Opportunities for women
in agriculture in Akkar
Collective work increases production and helps penetrate new markets
Several opportunities for women in Akkar were identified in the International Labour Organization (ILO) report ‘Potential Opportunities for Women Economic Empowerment in Akkar in the Potato and Leafy Green Vegetables Value Chains’.
The report surveyed over 50 men and women in the Akkar region, and mapped “gender roles and responsibilities along the value chains, and determined the benefits derived from women’s participation.”
The first opportunity was spotted in dried leafy greens, mainly mint, thyme, coriander, and mulukhiyah, perishable vegetables that lose their quality immediately after they are harvested, decreasing their market potential. The report said that women in Akkar can expand their work in drying, freezing, packing, and labeling these vegetables, enhancing their quality and quantity.
A second opportunity is in ready salad mixes, pre-made soups, and ready-to-eat processed food. This opportunity could begin with local distribution and expand to supermarkets and restaurants. New varieties could be introduced and the production of suitable vegetables could be widened.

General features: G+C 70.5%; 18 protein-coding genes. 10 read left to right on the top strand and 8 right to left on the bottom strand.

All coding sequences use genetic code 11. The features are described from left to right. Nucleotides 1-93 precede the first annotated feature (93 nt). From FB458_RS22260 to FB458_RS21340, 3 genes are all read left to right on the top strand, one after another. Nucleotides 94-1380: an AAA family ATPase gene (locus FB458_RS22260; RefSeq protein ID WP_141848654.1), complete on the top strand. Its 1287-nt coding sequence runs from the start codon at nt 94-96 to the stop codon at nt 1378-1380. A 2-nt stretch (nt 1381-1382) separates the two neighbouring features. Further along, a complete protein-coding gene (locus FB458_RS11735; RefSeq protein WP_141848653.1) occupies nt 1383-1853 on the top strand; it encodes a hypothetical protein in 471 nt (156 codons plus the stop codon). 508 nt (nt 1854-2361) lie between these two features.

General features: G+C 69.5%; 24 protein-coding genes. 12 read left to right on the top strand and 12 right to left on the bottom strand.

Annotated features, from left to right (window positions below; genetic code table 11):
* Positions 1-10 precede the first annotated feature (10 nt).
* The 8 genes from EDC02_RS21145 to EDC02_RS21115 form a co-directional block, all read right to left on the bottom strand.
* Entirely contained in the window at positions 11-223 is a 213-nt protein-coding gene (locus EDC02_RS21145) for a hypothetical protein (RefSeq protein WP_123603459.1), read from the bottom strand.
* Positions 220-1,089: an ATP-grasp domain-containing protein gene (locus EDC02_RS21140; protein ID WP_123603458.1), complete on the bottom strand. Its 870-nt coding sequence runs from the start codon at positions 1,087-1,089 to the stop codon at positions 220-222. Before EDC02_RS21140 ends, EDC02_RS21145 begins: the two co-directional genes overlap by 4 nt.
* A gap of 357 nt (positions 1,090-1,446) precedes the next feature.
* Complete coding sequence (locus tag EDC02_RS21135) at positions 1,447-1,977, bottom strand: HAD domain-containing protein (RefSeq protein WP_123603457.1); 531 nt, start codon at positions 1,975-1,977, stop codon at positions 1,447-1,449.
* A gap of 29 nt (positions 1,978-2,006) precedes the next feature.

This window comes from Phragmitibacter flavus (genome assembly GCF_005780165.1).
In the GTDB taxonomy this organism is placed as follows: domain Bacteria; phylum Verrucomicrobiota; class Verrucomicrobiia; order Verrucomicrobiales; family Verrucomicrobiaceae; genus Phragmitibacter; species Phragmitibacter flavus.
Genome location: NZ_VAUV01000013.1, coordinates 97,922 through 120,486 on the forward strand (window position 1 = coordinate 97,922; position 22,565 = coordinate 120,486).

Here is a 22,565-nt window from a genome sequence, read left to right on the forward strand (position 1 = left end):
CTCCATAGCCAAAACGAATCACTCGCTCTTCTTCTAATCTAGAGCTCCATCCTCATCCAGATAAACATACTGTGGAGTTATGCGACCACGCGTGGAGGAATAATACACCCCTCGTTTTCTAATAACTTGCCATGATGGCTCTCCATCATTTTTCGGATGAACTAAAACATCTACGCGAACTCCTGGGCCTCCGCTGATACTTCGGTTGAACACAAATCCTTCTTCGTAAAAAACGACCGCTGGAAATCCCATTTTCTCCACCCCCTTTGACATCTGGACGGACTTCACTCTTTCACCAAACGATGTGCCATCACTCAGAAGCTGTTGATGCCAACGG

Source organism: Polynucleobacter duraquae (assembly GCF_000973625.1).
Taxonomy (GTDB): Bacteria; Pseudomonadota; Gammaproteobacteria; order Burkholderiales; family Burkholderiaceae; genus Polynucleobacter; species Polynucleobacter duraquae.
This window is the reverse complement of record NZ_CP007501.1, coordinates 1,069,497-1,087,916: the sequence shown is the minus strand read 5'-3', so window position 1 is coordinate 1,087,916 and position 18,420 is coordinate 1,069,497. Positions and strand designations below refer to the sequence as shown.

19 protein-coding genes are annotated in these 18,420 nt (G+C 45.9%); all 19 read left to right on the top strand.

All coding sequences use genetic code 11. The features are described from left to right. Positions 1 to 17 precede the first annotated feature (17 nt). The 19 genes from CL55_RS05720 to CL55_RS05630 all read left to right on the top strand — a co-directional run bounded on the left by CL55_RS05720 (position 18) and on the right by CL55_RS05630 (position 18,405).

Increasing regional and global demand for frozen French fries presents another opportunity for Akkar women, in frozen potatoes. As women in Akkar are already involved in post-harvest activities, this opportunity could add value to their produce and minimize surplus, which doesn’t get sold.
There is also an opportunity to expand women’s opportunities in potato chips which are produced in the Akkar region. A community enterprise or a collective could link women to potato chips producers or to supermarkets and convenience stores.
There is opportunity in improving post-harvest procedures for improved products. Women are involved in the post-harvesting of potatoes, but capacity building could improve procedures and result in higher quality potatoes. All post-harvest procedures would be addressed, including handling, storage, packaging, transportation, and marketing. Increasing capacity allows women to have supervisory roles on post-harvest activities.
According to the report, women’s cooperatives can help expand production and access new markets. Collective work would empower women to influence decision making and obtain better prices, as formal groups are generally more recognizable.
Safe and acceptable venues for production and processing allow women to improve the quality of their products, and offer centralized locations to share knowledge and expand their activities.
The report indicated that access to finance is a major challenge facing agricultural workers in Akkar, particularly women. One of the main barriers that small-scale farmers face is insufficient information about financial products, which hampers their ability to make the right decisions.
ILO recommended establishing women’s cooperatives and associations, as well as tailored training and extension programs for women agricultural workers. It also recommended improving access to finance, and increasing the focus on research and assessment in projects.
Date Posted: Oct 03, 2018